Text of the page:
In contrast to the glazed appearance of urban pottery, these pieces have a coarse finish and earth tones. Moroccan Berber vase, earth colour (clay with silver inlay) (232) These are produced traditionally by a hand coiling technique or through the use of a lathe as a wheel by men only. While the coiling method dates back to neolithic times, the latter was introduced in the beginning of the 13th century. The products were developed for culinary purposes. From the 20th century, the quality declined due to industrialization. However, after Morroccon potters spent time in France, the quality was ressurected and has regained worldwide respectability. Moroccan Berber vase, green glazed with cover (clay with silver inlay) (231). The Ourika Valley still boasts a unique style and superb level of craftsmanship.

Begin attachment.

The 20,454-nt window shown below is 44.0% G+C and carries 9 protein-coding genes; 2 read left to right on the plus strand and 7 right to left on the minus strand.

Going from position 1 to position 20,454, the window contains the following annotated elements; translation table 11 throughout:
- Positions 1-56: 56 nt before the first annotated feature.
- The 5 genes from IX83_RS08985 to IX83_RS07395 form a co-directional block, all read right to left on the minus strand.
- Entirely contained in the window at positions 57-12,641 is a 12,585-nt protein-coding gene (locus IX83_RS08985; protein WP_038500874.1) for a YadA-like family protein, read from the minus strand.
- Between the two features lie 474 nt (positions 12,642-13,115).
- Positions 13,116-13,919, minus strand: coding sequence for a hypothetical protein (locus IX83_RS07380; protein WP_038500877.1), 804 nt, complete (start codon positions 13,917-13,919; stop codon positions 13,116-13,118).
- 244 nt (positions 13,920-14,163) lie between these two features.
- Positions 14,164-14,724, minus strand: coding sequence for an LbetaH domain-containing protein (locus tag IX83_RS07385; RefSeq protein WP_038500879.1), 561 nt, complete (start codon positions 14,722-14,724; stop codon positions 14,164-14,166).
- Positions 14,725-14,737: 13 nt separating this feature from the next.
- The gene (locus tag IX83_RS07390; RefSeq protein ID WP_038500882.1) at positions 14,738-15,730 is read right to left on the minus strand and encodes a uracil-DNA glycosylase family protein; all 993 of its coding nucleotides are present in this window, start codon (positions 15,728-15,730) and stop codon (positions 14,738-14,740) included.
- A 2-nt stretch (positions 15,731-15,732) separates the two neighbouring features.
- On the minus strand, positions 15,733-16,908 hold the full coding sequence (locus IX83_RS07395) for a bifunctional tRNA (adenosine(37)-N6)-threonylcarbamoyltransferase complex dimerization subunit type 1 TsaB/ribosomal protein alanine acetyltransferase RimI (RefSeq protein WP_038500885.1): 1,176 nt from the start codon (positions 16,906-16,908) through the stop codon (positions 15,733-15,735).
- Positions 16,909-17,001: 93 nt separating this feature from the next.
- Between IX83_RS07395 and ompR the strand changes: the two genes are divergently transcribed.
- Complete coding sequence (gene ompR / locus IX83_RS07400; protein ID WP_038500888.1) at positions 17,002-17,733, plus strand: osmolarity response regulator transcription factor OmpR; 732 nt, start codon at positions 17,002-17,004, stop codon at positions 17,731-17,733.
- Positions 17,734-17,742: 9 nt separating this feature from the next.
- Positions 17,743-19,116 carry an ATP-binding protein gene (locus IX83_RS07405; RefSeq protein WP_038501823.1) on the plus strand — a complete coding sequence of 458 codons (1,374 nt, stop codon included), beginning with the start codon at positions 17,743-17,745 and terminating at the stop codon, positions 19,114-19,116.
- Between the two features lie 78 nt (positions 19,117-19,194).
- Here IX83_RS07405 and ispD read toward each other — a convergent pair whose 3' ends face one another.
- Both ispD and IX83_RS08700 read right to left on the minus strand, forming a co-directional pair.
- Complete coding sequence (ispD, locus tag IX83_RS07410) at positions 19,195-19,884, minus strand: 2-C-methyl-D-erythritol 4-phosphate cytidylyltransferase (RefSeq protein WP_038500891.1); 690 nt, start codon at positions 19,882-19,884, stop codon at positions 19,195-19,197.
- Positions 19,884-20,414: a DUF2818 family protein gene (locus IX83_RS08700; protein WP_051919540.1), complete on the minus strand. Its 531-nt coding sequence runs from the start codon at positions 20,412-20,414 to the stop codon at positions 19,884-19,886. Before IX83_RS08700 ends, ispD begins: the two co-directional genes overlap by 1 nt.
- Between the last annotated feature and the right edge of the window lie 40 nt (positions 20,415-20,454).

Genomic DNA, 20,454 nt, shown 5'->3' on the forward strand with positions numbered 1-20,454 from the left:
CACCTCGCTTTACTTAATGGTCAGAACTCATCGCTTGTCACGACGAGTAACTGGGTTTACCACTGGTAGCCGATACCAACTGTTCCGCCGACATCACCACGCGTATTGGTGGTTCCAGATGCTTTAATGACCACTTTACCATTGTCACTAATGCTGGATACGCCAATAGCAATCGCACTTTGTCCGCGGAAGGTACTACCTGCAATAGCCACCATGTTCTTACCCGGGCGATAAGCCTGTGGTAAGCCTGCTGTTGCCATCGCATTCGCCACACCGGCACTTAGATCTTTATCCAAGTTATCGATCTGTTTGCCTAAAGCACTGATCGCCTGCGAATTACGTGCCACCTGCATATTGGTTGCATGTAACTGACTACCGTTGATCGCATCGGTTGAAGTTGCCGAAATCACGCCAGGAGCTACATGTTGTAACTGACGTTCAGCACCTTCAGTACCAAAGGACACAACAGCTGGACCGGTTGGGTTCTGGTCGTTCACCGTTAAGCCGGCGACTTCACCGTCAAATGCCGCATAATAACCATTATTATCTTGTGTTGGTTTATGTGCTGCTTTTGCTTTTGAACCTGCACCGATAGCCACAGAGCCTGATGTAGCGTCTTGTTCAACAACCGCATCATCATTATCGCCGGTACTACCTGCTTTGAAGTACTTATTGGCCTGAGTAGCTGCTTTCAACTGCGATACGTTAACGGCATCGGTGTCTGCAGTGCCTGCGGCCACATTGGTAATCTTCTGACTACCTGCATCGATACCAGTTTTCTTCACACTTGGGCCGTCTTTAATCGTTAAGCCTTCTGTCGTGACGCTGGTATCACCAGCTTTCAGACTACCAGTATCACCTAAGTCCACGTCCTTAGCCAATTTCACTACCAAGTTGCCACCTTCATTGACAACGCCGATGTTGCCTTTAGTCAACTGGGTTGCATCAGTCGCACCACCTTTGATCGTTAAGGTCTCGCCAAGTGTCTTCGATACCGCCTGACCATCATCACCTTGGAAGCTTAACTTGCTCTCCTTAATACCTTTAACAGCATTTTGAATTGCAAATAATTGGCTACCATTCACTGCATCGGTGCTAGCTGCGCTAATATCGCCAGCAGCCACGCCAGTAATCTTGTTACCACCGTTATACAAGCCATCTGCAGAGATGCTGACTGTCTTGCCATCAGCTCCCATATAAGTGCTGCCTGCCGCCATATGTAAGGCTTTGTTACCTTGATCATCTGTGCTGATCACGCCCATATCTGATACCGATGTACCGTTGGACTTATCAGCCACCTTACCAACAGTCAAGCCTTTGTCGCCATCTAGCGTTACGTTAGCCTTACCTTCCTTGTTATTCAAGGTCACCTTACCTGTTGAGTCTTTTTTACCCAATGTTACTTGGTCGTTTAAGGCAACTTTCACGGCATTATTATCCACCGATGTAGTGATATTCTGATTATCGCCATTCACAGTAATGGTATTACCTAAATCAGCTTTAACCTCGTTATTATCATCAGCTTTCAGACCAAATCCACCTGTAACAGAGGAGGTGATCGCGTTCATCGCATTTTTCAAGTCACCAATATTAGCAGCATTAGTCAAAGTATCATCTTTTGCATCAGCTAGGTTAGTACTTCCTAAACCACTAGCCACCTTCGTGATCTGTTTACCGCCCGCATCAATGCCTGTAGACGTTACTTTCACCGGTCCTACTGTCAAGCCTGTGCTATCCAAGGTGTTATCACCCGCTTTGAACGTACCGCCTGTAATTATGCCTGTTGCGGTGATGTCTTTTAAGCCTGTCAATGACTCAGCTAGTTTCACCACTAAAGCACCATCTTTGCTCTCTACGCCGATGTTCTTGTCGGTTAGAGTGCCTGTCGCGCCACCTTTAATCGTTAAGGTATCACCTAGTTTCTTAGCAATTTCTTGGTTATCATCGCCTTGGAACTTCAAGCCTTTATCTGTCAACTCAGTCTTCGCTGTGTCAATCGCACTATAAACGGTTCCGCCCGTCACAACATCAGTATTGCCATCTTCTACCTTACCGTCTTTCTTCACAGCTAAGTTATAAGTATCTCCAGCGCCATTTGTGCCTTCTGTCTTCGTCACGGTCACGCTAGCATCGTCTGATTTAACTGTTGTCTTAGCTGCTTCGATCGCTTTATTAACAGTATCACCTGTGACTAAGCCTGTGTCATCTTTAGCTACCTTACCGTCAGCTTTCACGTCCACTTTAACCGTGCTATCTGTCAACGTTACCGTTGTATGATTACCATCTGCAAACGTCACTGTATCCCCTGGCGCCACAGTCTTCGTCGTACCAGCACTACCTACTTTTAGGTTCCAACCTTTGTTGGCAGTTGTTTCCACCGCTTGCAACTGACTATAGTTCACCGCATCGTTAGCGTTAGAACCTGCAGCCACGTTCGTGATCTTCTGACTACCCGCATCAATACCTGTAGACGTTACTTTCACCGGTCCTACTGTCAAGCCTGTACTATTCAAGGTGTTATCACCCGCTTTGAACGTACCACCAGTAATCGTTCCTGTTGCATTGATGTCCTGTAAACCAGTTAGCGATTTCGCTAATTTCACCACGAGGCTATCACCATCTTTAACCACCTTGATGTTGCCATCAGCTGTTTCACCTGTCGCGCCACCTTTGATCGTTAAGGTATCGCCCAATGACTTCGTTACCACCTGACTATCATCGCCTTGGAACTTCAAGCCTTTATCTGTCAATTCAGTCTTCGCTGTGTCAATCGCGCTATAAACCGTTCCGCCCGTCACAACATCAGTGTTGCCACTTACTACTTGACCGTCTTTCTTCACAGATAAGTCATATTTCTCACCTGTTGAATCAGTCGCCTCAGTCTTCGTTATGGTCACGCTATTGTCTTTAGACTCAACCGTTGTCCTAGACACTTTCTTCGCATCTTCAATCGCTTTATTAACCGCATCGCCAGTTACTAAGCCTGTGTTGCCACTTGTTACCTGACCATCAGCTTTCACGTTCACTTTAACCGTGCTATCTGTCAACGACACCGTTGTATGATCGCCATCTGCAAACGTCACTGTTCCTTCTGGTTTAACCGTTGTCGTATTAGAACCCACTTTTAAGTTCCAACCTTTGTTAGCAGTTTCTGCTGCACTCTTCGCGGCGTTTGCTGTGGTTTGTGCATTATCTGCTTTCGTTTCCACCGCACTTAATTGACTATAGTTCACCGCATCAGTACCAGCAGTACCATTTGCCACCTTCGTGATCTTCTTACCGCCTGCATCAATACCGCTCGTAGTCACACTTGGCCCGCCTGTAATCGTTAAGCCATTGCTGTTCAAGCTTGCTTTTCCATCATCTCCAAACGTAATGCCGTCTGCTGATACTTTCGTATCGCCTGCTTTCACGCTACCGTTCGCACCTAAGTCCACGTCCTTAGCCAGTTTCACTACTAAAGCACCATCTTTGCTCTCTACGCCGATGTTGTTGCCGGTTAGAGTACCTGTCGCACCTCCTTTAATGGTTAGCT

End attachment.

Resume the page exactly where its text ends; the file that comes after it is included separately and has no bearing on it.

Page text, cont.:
The Ourika Valley is situated a little over 50km south of Marrakesh, the capital of Morocco. While lucious waterfalls attract tourists annually, the rarity of Berber pottery draws art collectors from around the world. Berbers, an indigenous ethnic group in the region, has been producing distinctive pottery reflecting its mixed cultural heritage for centuries. Influenced by the Carthaginians and Greeks, their tribal motifs feature lively colours and intricate geometric designs. These designs tend to include circular patterns, repetition, symmetry and alterations in scale that create multifaceted results.